Japan looks to boost investments on African continent
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As the Tokyo International Conference on African Development (TICAD) wrapped up in Yokohama on Friday, Japan demonstrated a willingness to pick up the pace of investments on the continent, especially in agriculture.
Officials from nearly all Africa's 55 countries attended the conference which ended Friday. During the three-day event themed “sharing passion for the future”, Japan showed it was willing to invest in trade and agriculture, and especially in developping rice culture.
In a joint closing statement, participants said they “believe that quality infrastructure that guarantees affordability with respect to life-cycle costs, is fundamental for sustainable economic transformation" in Africa.
Shinzo Abe, Japan’s Prime Minister told the gathering that those who invest in Africa must beware of burdening countries with "excessive" debt, an apparent swipe at China whose Belt and Road policy some critics consider is saddling poor nations with crippling debt.
Abe announced on Wednesday that his country would help double Africa’s rice output by 2030, raising it to 50 million tons a year.
Ryuichi Kato, director-general of the Japanese International Cooperation Agency (JICA), explains that this will be done by increasing productivity.
“We would like to increase the productivity of rice production by developing the irrigation system, and developing rice varieties, some that are suitable for the African soil,” he told RFI on Friday.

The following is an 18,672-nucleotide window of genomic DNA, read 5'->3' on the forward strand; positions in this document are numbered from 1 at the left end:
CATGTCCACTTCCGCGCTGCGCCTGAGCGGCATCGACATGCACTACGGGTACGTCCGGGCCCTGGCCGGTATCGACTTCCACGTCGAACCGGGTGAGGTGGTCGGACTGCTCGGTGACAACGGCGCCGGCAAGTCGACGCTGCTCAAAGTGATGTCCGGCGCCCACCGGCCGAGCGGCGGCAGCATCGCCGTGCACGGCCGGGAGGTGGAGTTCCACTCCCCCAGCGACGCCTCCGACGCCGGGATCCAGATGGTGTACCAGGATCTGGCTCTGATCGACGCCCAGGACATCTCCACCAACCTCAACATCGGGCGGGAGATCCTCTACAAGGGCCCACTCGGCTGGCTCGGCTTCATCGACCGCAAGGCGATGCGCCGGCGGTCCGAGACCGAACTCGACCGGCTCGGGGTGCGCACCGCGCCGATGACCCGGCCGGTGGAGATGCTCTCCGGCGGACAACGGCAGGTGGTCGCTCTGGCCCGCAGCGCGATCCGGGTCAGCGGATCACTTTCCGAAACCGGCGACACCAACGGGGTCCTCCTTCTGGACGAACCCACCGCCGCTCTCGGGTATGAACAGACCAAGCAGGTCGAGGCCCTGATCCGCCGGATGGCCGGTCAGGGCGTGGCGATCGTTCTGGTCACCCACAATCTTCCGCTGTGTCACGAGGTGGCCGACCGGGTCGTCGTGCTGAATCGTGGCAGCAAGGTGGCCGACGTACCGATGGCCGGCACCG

“The participation of the private sector is also very important and we would like to encourage it,” he said.
Concluding #TICAD7: Working toward realizing the Yokohama DeclarationJICA Media (@jica_direct_en) 30 août 2019
JICA looks forward to continuing to maintain dialogue and providing support for inclusive and dynamic development in #Africa.https://t.co/8ojnRBasIP pic.twitter.com/43z5bbWEA5
The notable expansion of rice culture is very appealing for African countries, especially South Africa, says RFI’s correspondant Jean-Jacques Cornish.
“Shinzo Abe is convinced young African people can transform agriculture. This is music to the ears of President Cyril Ramaphosa, who is facing a faltering economy and a massive problem of youth unemployment.”
This renewed investment in rice culture marks a changing trend in Japan’s attitude towards African countries, which was mostly restricted to financial aid, technology and education programs.
Japan lagging behind China
Japan is revising its tactic in Africa, especially because of China’s recent investments on the continent for its new "Silk Road" project.
At the last TICAD in 2016, Japan pledged around 30 billion dollars in development funding for Africa while China allocates 60 billion a year.
The Japanese government is usually loath to take risks in foreign investment, as opposed to Beijing whose Africa development policy of massive investment has helped it wrest diplomatic partners from rival Taiwan.
Now it seems, in order to keep up with the competition, Japan is shifting the way it interacts with Africa, both in its cultural and economic relationship, explains Professor Oussouby Sacko, the president of the private Seika University in Kyoto, known for its manga cartoon research centre.
“I think Japanese start to realise they are a little bit slow in their relationship with Africa, the African market and even African people”, he said to RFI English on Friday.
According to the Mali-born professor, Japan is trying to catch up.
“During the time they were thinking what to do and how to deal with Africa, other countries were moving practically”.
For Ryuichi Kato, this delay is due to Japan’s distinctive way of interacting with other countries.
“We like to do the cooperation on equal footing, obtain consent from African authorities and discuss with them the elaboration of the projects. It takes time but it’s important not to force something. This approach is a bit particular, different from other countries”, he says.
Japan has been hosting TICAD since 1993, and African countries attend the event around every five years.